Reflections on a School visit to Parliament last Wednesday

When I woke on Wednesday 22nd March, it was with a sense of anticipation that is comparable to that felt by a child on the eve of their birthday.

We were going to Parliament and I knew that we were in for a treat!

Fast-forward two hours: it’s 10.00 and 19 students and two teachers are assembled at Exit 3 of Westminster tube station ready for a day of excitement.

I had instructed students to arrive promptly at 10.00 (to mitigate the effects of Jewish Mean Time) ensuring that we had at least 45 minutes to make the three-minute walk to The Palace of Westminster.

Lord Glasman, to whom I am immensely grateful for creating the tradition of an annual JCoSS Parliament Trip, was expecting us, and it wouldn’t have been proper to keep him waiting.

That being said, we had time on our hands and so we took the wet and windy scenic route; along Millbank, over Lambeth Bridge, along The Thames, over Westminster Bridge and into the Parliamentary Visitors’ Entrance at precisely 10.45.

All very English.

We were warmly greeted by Lord Glasman and a troupe of welcoming police officers, all of whom made time to chat with us as we made our way through Ben Gurion-style security.

We were escorted to Committee Room 15, where Richard Harrington, MP for Watford, joined us.

He and Lord Glasman spent some time explaining their roles, careers and views and then they took questions from students. Questions spanned Syria, Brexit, Theresa May, Corbyn’s future and really allowed the students an insight into the functioning of Parliament.

We were then taken on a tour of the building, hearing the history of Westminster Hall and its inhabitants, seeing a few notorious faces and chatting with our tour guides along the way.

Our tour came to an end at the queue leading into the House of Commons Public Gallery.

I was informed that expected waiting time was about an hour.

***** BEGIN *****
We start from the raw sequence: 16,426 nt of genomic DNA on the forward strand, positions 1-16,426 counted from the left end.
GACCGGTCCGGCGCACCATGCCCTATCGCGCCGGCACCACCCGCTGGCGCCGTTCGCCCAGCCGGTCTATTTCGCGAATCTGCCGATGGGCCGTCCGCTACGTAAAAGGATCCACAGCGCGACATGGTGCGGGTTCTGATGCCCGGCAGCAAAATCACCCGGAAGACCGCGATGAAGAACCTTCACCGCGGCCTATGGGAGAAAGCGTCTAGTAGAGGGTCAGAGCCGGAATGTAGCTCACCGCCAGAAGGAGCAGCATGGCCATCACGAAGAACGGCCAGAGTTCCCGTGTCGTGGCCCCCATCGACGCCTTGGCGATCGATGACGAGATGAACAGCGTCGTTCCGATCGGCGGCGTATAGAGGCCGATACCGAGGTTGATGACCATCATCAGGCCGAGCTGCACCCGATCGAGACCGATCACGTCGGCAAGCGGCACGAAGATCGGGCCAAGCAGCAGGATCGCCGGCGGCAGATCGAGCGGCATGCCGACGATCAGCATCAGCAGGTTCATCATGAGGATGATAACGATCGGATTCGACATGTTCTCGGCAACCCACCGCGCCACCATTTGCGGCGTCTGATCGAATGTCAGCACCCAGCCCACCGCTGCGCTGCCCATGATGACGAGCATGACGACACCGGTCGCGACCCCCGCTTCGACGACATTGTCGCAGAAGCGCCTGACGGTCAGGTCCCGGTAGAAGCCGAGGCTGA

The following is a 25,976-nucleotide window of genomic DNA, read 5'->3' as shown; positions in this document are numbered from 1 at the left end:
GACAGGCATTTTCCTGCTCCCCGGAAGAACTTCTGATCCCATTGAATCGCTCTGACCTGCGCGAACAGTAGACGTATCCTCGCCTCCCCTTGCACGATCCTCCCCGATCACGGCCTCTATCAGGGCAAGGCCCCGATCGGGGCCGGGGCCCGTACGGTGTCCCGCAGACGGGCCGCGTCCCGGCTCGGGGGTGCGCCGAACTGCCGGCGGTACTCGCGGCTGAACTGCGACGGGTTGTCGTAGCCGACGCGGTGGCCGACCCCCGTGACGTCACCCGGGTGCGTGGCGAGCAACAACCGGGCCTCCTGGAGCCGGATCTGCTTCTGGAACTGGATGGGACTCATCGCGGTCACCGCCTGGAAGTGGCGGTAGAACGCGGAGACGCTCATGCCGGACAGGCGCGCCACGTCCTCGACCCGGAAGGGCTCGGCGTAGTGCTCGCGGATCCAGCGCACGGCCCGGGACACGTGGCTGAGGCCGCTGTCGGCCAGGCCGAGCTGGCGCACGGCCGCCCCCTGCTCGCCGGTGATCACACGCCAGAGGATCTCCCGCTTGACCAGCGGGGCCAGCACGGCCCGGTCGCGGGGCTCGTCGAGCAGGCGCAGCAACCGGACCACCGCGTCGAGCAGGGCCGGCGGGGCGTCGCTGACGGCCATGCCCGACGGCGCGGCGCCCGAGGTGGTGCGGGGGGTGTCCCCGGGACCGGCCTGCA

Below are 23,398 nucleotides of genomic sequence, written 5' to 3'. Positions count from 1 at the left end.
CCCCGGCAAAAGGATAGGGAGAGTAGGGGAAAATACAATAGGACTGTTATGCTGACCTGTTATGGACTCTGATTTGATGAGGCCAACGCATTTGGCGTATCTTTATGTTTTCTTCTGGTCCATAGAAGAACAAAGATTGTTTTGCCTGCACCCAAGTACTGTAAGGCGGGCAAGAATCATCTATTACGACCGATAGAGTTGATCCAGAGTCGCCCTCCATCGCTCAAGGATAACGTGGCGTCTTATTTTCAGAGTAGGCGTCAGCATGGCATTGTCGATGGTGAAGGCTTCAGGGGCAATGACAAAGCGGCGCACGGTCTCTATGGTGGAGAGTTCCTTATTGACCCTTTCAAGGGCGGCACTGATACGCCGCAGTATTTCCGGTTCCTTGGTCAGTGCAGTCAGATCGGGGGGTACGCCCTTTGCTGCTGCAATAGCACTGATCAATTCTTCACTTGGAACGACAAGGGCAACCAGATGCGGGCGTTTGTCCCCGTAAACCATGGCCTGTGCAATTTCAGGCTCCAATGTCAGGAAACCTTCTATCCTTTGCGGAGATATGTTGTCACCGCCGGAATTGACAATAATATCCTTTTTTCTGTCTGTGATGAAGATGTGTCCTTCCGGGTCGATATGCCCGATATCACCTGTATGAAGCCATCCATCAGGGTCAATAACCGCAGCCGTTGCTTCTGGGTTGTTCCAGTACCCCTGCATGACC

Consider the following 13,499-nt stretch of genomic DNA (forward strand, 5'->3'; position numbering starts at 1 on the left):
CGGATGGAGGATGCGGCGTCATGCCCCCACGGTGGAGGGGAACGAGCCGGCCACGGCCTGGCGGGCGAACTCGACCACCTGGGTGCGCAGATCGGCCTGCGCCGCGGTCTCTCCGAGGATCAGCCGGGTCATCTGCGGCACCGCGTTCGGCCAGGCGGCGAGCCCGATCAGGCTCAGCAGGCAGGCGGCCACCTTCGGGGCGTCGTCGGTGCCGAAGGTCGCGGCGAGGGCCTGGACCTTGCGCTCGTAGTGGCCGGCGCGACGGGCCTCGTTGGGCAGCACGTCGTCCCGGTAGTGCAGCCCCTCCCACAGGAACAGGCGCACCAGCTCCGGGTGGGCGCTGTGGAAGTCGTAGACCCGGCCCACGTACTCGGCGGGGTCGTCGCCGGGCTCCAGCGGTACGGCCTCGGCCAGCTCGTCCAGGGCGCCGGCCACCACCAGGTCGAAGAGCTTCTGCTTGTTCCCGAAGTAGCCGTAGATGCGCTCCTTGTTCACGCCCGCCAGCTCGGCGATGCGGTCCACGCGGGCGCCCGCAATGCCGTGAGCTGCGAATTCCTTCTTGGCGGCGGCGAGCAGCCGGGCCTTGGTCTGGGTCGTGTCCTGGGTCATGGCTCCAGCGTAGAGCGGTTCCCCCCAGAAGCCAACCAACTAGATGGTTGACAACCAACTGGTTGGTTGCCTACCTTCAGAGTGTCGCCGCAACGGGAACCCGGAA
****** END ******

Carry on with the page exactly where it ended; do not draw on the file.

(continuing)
Being able to look back on the events that followed our arrival in the queue has made me realise that sometimes the most unusual of circumstances can conspire in your favour.

I got talking to the ‘Parliamentary Queue Manager’ and, following a good old fashioned bit of schmoozing, the waiting time had miraculously reduced to 5 minutes – we were in!

The students were all able to watch a debate taking place in the House of Commons and at 14.00 we were standing back in Westminster Hall.

Much to my disappointment, and I suspect the students’ glee, Big Ben was closed for repair and so, instead of another tour, it was home time. Miss Rice and I dismissed the students, happy as Larry, at 14.05 to a chorus of thanks and made a beeline for the gift-shop so that I could stock-up on outrageously overpriced House of Commons Pencils.

By 14.15 Miss Rice and I were sitting in a café writing reports and toasting a successful trip.

Little did we know that not 500 metres away the horrific events that have since been detailed at length by the media were unfolding; an individual attacking the innocent at the very place we had been not long before: The Houses of Parliament – the bastion of our democracy.

But for a matter of minutes, thanks to a queue jump and a dilapidated public building, we were all safe.

Call it synchronicity, call it divine providence or call it dumb luck, but our students were unharmed and in no danger.

Sadly PC Keith Palmer, Kurt Cochran, Leslie Rhodes and Aysha Frade all died and scores more were injured in the attack.

A public servant running towards danger to protect civilians and three innocent people going about their business.

All lost because one man tried to bring British democracy to a grinding halt.

He tried, but failed.

On Thursday Parliament was open for business and London kept calm and carried on.

Similarly we all returned to school on Thursday, politically reinvigorated, but with an added dash of defiance – we will continue to teach, and learn, about politics and I hope that the memories of this day act as a lesson in politics for us all, if not the one I had set out to teach on Wednesday morning.


About the Author
Benjamin is a Government and Politics teacher at JCoSS
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